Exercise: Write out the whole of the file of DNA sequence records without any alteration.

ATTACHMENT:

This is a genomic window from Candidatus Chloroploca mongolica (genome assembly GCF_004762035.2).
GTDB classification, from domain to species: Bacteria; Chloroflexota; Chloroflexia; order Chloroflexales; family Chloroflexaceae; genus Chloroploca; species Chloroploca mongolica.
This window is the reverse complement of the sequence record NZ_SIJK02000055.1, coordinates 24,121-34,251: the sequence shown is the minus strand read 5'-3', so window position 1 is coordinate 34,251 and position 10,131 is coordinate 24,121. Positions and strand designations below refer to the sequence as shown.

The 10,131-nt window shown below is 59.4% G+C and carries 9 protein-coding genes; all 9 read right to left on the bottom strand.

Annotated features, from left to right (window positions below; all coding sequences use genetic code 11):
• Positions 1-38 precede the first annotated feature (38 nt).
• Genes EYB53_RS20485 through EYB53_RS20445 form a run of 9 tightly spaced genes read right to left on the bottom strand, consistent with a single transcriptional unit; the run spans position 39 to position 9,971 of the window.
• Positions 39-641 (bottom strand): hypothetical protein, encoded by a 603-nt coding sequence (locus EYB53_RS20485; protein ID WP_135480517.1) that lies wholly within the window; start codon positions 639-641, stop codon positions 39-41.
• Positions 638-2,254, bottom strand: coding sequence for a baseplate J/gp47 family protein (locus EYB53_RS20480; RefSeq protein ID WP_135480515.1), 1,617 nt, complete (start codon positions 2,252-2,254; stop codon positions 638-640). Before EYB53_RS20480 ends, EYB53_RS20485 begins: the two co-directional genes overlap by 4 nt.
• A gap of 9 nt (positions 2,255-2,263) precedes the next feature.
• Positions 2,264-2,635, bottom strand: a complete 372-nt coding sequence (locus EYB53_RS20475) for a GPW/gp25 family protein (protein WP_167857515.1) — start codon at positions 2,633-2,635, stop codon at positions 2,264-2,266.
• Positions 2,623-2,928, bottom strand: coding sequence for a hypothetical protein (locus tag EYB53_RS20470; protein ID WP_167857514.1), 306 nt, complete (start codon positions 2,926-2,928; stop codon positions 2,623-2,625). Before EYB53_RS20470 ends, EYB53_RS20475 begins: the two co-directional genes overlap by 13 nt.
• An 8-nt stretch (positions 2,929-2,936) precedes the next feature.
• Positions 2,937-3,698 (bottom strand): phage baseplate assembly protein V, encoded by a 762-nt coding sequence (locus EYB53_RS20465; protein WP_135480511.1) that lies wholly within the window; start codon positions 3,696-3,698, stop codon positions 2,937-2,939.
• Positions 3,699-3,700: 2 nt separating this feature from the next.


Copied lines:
This is a genomic window from Candidatus Chloroploca mongolica (genome assembly GCF_004762035.2).
GTDB classification, from domain to species: Bacteria; Chloroflexota; Chloroflexia; order Chloroflexales; family Chloroflexaceae; genus Chloroploca; species Chloroploca mongolica.
This window is the reverse complement of the sequence record NZ_SIJK02000055.1, coordinates 24,121-34,251: the sequence shown is the minus strand read 5'-3', so window position 1 is coordinate 34,251 and position 10,131 is coordinate 24,121. Positions and strand designations below refer to the sequence as shown.

The 10,131-nt window shown below is 59.4% G+C and carries 9 protein-coding genes; all 9 read right to left on the bottom strand.

Annotated features, from left to right (window positions below; all coding sequences use genetic code 11):
• Positions 1-38 precede the first annotated feature (38 nt).
• Genes EYB53_RS20485 through EYB53_RS20445 form a run of 9 tightly spaced genes read right to left on the bottom strand, consistent with a single transcriptional unit; the run spans position 39 to position 9,971 of the window.
• Positions 39-641 (bottom strand): hypothetical protein, encoded by a 603-nt coding sequence (locus EYB53_RS20485; protein ID WP_135480517.1) that lies wholly within the window; start codon positions 639-641, stop codon positions 39-41.
• Positions 638-2,254, bottom strand: coding sequence for a baseplate J/gp47 family protein (locus EYB53_RS20480; RefSeq protein ID WP_135480515.1), 1,617 nt, complete (start codon positions 2,252-2,254; stop codon positions 638-640). Before EYB53_RS20480 ends, EYB53_RS20485 begins: the two co-directional genes overlap by 4 nt.
• A gap of 9 nt (positions 2,255-2,263) precedes the next feature.
• Positions 2,264-2,635, bottom strand: a complete 372-nt coding sequence (locus EYB53_RS20475) for a GPW/gp25 family protein (protein WP_167857515.1) — start codon at positions 2,633-2,635, stop codon at positions 2,264-2,266.
• Positions 2,623-2,928, bottom strand: coding sequence for a hypothetical protein (locus tag EYB53_RS20470; protein ID WP_167857514.1), 306 nt, complete (start codon positions 2,926-2,928; stop codon positions 2,623-2,625). Before EYB53_RS20470 ends, EYB53_RS20475 begins: the two co-directional genes overlap by 13 nt.
• An 8-nt stretch (positions 2,929-2,936) precedes the next feature.
• Positions 2,937-3,698 (bottom strand): phage baseplate assembly protein V, encoded by a 762-nt coding sequence (locus EYB53_RS20465; protein WP_135480511.1) that lies wholly within the window; start codon positions 3,696-3,698, stop codon positions 2,937-2,939.
• Positions 3,699-3,700: 2 nt separating this feature from the next.